Then we know that the following estimate

I / * yM |

< H/ll^ (Rn) sup ||D"y (x)| exp (N |*|) : * e R", |«| ^ L|

is valid for all / e S'e (R") and ye D with some constants N, L which may depend on _p_, s, n, but not on / and y. Thus we obtain that F^^R") is continuously embedded in S^(R").

Now we conclude the proof of the theorem in a normal way. If a sequence of distributions is Cauchy sequence in

F^?) (R"), then by (48) it converges "pointwise." By the completeness of D', the sequence has a limit f in D'. Again by (48), we have f e S^(R"), since Cauchy sequences are bounded. Finally, by Lebesgue's theorem on dominated convergence it is easily seen that fj ^ f in Fs^)(Rn).

This finishes the proof. □

In next context, we study the action of the Bessel potential operators in our Besov and Triebel-Lizorkin spaces with variable exponent. More precisely, we consider the following t-dilated version:

T = (id - t2A) a/2, ae R, t >0,

where id denotes the identity operator.

For f e S(R") this operator acts by the rule Tatf = (Ka)t *f, where

Ka = F-1 {(\ + 4n2\x\2)-a/2}

formally j е2"'м(1 + 4n2\x\2)-a/2dx e S' (R»).

It is well known that if a > 0, then Ka e L1 representation

n) and has the

(x) ~ \

a-n -n\x\2/u2 -u2/An

и e 1 1 ' e '

(see Stein's book [28] for these matters), from which it follows rather easily that Ka with a > 0 is Cm away from the origin and

\DaKa (x)| < e

\x\ Z 1

with an absolute constant E > 0. By the identity Ka = (id - A)NKa+2N, N e N,

we see that for a ^ 0 the distribution Ka agrees in R" \ {0} with a Cm function, which again satisfies (52).

By thesameargumentinpage170 of[25]weknowthatthe convolution K" * f can be defined as an for any f e B^(Rn) u F^R"), provided that t ^ t0(n) ■ p_. The next theorem states explicitly where it acts.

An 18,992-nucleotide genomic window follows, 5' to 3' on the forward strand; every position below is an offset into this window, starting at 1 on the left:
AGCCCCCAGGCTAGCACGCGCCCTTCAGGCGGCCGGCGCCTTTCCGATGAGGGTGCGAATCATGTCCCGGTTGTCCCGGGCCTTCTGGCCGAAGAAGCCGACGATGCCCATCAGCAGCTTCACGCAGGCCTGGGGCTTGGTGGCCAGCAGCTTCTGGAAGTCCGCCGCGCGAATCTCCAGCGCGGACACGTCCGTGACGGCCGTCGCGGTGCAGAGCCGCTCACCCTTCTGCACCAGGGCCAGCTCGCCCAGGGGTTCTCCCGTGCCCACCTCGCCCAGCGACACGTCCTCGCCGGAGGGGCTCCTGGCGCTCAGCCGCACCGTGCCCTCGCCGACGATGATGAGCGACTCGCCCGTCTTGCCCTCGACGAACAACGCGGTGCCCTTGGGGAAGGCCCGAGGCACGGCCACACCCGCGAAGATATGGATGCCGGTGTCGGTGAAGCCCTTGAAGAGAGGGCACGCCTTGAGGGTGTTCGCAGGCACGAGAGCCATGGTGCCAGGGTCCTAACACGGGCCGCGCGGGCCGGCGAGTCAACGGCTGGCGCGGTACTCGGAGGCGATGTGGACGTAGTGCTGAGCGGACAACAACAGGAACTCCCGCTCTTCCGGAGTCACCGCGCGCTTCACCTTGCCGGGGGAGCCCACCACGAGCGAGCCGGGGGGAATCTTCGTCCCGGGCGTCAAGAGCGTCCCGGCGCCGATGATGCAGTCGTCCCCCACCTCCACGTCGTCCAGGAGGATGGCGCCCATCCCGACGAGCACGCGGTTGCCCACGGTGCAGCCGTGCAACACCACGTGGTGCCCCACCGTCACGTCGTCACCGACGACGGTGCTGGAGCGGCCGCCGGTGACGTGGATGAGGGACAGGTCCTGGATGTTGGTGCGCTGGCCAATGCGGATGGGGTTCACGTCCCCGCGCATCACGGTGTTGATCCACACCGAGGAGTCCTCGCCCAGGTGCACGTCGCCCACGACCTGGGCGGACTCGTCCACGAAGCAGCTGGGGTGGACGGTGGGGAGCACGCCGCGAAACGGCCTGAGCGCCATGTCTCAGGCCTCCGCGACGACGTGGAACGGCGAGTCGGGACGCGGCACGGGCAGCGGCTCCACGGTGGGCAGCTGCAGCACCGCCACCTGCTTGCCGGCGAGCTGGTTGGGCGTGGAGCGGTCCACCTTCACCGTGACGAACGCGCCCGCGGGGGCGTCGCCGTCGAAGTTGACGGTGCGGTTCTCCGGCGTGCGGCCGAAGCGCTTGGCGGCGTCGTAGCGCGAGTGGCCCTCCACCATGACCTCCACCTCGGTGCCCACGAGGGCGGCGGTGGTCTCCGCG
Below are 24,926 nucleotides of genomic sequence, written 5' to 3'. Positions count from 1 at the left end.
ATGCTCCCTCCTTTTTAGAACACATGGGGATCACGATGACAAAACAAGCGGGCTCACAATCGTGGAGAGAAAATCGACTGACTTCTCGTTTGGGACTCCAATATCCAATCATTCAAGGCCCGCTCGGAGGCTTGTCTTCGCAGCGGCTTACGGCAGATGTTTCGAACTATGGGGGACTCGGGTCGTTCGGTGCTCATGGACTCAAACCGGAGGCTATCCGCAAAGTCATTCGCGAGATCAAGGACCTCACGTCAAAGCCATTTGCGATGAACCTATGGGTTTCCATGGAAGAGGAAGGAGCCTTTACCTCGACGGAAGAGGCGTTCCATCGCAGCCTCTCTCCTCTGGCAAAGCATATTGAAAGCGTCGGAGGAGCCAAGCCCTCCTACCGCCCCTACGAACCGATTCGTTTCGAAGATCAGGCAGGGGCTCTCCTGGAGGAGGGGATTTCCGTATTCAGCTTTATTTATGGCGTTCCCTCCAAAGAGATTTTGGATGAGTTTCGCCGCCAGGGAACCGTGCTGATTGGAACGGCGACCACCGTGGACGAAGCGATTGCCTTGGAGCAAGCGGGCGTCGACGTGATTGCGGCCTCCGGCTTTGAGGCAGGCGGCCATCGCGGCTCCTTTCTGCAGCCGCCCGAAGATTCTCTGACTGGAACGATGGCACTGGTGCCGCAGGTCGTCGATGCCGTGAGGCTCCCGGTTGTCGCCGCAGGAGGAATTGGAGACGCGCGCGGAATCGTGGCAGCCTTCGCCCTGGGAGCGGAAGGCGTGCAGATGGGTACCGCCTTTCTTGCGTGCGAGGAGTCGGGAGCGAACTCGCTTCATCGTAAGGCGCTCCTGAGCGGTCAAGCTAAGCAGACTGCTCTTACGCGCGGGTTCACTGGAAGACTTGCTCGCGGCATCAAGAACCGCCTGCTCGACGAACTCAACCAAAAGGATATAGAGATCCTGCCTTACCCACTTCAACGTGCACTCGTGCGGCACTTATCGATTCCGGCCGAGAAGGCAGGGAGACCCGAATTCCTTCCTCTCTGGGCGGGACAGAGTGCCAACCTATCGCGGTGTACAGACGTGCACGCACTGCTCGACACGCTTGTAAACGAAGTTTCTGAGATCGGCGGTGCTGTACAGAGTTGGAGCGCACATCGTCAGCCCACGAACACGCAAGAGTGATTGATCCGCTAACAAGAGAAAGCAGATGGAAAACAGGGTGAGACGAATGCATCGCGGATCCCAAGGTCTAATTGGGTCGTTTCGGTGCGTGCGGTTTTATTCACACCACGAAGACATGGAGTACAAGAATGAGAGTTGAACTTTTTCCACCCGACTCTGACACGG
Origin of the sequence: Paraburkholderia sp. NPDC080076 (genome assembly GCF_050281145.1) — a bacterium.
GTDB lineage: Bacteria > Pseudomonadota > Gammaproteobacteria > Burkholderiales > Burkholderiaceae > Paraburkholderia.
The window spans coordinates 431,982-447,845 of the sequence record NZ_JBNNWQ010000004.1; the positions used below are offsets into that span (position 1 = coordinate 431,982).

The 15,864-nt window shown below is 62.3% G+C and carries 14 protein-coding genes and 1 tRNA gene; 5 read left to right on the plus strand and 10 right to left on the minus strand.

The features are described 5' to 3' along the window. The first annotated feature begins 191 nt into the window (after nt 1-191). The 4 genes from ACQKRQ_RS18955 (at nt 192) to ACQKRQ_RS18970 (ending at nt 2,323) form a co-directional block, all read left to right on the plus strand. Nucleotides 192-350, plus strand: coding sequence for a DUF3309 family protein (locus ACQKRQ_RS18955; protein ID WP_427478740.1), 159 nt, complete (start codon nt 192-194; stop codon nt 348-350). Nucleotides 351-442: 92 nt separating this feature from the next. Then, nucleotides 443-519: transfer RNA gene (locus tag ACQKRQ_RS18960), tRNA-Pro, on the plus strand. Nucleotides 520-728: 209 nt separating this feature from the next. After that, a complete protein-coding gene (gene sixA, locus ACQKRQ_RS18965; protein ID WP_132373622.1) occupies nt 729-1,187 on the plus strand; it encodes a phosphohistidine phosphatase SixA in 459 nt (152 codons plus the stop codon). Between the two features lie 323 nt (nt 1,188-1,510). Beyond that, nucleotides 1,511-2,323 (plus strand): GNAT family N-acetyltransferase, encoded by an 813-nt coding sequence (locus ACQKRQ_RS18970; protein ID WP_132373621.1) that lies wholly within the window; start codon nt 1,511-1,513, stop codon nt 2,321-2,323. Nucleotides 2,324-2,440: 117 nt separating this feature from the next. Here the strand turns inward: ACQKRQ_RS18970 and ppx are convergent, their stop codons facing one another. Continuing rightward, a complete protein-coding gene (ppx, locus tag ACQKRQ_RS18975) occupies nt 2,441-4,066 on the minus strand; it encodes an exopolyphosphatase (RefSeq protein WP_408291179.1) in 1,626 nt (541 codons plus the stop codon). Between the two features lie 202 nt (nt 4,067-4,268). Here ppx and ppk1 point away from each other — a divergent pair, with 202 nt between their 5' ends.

Theorem 12 (the lifting property). Let p(-) e P0(R") with 0 < p0 < min{p_,q} such that p(^)/p0 e Bloc(Rn). Then there is a constant t0 = t0(n) > 0 so that for all 0 < q < >x>, s e R, and every positive t < t0 ■ p_ one has

T (RB)

T : F% (R")

ß^q (r") isomorphically, F^"'4 (R") isomorphically.

Proof. The idea of the proof comes from [25]. We use again (13) with f and f having vanishing moments up to large order L. By an argument similar to that one used above to define Tat

on Besov and Triebel-Lizorkin spaces with variable exponent, one can establish the identity

* (K *f) = TK *<Pi * Vj * ((P} *f)> le N0.

From [25] by choosing L sufficiently large, we have

2г("я) \fl * (Kat * f) (x)\ $ (x),

£>0, t <

2B ln 2

Now by using Theorem 2 with A = A0 and B = B0/p_, it follows easily that if f belongs to B^ (R") or F^ (R"),then Kat *

f is in B^'q(Rn) or Fs+'q(Rn), respectively. Then the condition on t becomes t < t0 ■ p_ with t0 = E/2B0 ln 2.

The fact that the maps in (54) are actually onto follows

from the identity TtaTat = id. This finishes the proof.

It follows from Theorem 12 that \\TtsfWp«*(R„) is an equivalent quasinorm on Fp^R") for small t > 0 and analogously for Bpl^R"). The next theorem gives a version of this result for s e N involving "pure" derivatives.

Theorem 13. Let s e N, 0 < q < rn, and p() e P0(Rn) with 0 < p0 < min{p_,q} such that p(^)/p0 e Bloc(Rn). Then for any \a\ ^ s

I\\Daf\\P0*, Vfe S'e,

I\\Daf\\B7), *fe S,

Proof. For brevity, we only give the outline of the proof for Triebel-Lizorkin space with variable exponent; for Besov space with variable exponent it can be proved by similar way. The 'V inequality follows immediately from Definition 1 by partial integration and invoking Theorem 2.

The 'V inequality for s even follows from Theorem 12. To obtain it for s odd, it suffices to consider the case s = l.In view of Theorem 12, it is sufficient to prove the estimate

\\K1 *

Y \\Daf\\P«.4 for small t.

MS1 pH

From [25] again, we have

Vj *f = 2-ï(<PV)j * 477■

v=1 UXV

All this leads to the following counterpart of (56): [8

\fi * * f) Ml ^ 2-£VCU.B/ (*)

12-^'K/ yjAB ijf jw,

j= 1 ]=1 V UXv '

£ > 0, (60)



where, for v = 1,..., n, <pv e D has vanishing moments up to order L - 1 and satisfy

-1 (£)'■ (6« [12

From (58), it is easily deduced by virtue of Theorem 12. [13 This finishes the proof. □

Conflict of Interests [14

The authors declare that there is no conflict of interests

regarding the publication of this paper. [15

The authors would like to thank the referee for his carefully reading which made the presentation more readable. Jingshi Xu is supported by the National Natural Science Foundation [17 of China (Grant nos. 11071064, 11361020, and 11226167) and the Natural Science Foundation of Hainan Province (no. 113004). [18